Limerick FC Chairman Pat O’Sullivan explained: “Football is the fastest-growing sport in Mongolia, and they would address a lot of issues through sport – that was their concept, which is really a lot like what we do.
“The idea is that the Mongolian Football Federation will send people here to look at our community programmes, some will come over to develop coaching techniques and they will also send some young players to train in our Academy.
“On the other side of it, we will look at sending some of our community staff and students to Mongolia.”
O’Sullivan added: “They would like to experience our football culture with the idea that some National Team squads would come to Limerick and base themselves here for a couple of weeks as part of their training and development.
“We’re creating a structure where they will come over here. Bruff becomes very important in that aspect because we’d like to think the cost-base would be low in Bruff and it would be able to facilitate a lot of what is required.
“We discussed the importance of the youth structure we have here now. I explained that we only had a handful of players from Limerick playing with our senior team. We want our whole senior team to be from Limerick. We discussed the initiation of our Academy at the time and the fruits of that now.
“The Mongolian Football Federation want to follow a similar pathway which is great. We are having a very open relationship to see how we can help each other.”
On the partnership, Mongolian Football Federation manager Enkhjin Batsumber said: “What Mr O’Sullivan is doing in Limerick is an ideal model of what we are trying to achieve in Mongolia; basically, bringing football into the community from grassroots level all the way to the top by focussing on and developing young players.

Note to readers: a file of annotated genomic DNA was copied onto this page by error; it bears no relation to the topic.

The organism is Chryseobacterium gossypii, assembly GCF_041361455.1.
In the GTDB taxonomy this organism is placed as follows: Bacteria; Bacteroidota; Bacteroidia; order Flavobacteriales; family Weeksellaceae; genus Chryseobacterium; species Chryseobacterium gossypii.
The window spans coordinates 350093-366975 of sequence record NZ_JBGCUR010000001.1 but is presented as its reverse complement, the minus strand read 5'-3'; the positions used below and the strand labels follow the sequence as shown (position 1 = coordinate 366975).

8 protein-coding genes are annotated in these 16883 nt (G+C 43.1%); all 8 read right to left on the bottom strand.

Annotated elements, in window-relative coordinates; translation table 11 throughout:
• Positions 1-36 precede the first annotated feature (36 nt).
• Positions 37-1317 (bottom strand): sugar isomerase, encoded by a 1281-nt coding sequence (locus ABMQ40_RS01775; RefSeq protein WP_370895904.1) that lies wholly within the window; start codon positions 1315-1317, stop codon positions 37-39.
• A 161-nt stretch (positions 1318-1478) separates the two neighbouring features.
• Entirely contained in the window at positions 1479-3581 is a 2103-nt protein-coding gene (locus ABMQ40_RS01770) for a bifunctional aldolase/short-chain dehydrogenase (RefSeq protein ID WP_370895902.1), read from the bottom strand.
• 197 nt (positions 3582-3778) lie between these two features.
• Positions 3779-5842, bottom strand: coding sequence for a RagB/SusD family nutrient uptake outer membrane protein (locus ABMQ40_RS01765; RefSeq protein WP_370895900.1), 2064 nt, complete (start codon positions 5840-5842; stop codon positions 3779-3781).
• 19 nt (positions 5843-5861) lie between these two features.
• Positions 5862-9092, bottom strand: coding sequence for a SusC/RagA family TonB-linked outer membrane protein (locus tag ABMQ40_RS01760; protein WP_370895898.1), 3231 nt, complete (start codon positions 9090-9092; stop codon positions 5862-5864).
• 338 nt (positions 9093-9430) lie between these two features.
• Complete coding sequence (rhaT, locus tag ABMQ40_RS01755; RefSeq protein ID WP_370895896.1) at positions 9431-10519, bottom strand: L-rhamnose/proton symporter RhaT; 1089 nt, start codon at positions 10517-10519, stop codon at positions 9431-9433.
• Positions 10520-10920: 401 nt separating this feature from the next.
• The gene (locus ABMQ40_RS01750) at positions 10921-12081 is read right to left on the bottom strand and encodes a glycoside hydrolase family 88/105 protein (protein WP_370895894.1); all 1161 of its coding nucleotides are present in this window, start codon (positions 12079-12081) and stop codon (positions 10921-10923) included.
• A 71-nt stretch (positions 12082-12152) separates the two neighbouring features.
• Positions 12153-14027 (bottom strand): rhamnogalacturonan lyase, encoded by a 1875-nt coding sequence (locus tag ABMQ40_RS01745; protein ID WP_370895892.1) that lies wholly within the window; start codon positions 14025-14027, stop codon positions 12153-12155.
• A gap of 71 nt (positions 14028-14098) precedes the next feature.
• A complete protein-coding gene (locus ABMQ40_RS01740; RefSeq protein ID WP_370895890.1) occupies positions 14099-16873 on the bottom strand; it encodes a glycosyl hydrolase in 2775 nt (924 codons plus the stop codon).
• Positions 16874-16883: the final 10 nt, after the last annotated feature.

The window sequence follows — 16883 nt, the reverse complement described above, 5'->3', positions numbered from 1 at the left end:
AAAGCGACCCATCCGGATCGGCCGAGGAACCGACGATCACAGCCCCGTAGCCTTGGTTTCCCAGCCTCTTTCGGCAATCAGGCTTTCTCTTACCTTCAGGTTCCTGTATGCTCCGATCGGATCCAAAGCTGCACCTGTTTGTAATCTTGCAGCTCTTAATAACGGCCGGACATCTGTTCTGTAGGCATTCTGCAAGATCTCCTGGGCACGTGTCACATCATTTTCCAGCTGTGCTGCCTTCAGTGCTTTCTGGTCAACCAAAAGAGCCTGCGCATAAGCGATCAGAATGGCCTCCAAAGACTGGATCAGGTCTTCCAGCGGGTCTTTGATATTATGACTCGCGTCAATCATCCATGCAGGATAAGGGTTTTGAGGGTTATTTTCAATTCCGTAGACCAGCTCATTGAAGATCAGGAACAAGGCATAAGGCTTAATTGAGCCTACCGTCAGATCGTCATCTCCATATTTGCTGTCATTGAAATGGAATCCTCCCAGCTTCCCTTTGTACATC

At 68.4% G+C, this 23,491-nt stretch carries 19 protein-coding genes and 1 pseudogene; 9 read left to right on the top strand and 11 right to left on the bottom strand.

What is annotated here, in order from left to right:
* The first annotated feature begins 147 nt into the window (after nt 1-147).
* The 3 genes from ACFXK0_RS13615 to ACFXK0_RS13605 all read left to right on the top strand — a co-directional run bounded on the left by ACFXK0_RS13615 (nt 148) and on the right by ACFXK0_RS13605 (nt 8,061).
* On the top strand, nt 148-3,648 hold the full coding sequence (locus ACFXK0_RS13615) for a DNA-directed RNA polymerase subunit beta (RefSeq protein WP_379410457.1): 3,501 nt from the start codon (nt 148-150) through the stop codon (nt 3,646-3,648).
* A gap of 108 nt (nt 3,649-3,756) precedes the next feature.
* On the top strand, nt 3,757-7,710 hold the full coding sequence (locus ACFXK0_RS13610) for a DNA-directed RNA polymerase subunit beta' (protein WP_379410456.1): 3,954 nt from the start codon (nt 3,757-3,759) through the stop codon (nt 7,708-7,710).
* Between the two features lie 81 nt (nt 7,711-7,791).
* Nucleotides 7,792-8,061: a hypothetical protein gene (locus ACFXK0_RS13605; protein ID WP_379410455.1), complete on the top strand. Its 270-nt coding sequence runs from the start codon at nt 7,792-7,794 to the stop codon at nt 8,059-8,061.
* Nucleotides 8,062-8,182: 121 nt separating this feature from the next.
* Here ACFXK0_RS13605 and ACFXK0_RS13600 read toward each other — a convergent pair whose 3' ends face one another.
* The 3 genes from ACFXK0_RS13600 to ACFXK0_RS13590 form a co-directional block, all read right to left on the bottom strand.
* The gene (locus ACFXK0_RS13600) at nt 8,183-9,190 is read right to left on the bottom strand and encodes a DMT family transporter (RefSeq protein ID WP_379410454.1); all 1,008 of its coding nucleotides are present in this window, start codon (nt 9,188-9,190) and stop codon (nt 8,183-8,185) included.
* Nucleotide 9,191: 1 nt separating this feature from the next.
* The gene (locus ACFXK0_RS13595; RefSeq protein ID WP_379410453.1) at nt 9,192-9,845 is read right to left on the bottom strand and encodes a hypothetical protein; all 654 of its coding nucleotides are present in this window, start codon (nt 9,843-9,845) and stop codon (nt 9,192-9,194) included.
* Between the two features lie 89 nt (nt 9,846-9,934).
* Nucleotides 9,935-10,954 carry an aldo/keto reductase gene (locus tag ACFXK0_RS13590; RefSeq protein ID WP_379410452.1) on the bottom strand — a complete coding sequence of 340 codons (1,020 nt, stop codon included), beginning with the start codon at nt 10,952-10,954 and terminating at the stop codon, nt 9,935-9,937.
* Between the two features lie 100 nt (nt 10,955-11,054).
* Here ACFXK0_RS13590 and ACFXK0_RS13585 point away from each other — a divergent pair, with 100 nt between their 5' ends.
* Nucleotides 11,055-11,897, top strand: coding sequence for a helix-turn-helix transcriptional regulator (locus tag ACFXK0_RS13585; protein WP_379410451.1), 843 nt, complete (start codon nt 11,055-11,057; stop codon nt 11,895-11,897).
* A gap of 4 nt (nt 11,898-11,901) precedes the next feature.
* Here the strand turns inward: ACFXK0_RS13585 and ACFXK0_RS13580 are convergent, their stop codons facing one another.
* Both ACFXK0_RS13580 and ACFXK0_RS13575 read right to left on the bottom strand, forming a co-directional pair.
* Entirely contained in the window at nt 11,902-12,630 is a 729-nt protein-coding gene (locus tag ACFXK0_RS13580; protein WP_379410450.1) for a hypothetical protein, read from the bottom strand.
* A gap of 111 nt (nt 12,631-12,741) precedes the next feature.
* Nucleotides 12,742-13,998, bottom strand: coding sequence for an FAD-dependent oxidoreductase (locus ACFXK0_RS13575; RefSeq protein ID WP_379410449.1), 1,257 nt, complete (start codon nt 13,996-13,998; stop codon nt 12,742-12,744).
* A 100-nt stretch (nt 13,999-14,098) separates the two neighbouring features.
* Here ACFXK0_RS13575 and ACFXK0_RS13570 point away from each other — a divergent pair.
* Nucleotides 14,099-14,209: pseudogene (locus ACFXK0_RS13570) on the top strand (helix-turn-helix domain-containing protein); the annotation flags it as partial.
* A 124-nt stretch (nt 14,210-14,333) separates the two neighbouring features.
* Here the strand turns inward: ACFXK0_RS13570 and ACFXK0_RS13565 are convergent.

“We want to incorporate football as a social tool to guide youth to a better path and keep them out of trouble. Football is the fastest-growing sport in Mongolia. Mongolians in general are very athletic people – despite our small population we’ve won gold medals in very tough sports like judo and boxing.
“What we need is good management, good investment in infrastructure and to bring people into football at every level, either at grassroots or elite level.
“We are in discussions to bring young Mongolian players to train in Ireland to see if they can go all the way to the top at professional level. Some kids are already signing professional contracts in Europe, so the potential is there.
“This is an amazing opportunity. I can’t thank Limerick FC and Mr. O’Sullivan enough. We are really looking forward to building this relationship and making it long-term.
“We hope to organise a National Team Programme where we can come here, train and stay in Bruff. I’m really happy that I had the opportunity to visit here to see it for myself. It has been an amazing experience already.”
Belgutei Batjargul – known as Billy – has attended the academies of Arsenal and Chelsea as well as the Bobby Charlton Soccer & Sports Academy, and he will now spend time training in Limerick’s Academy.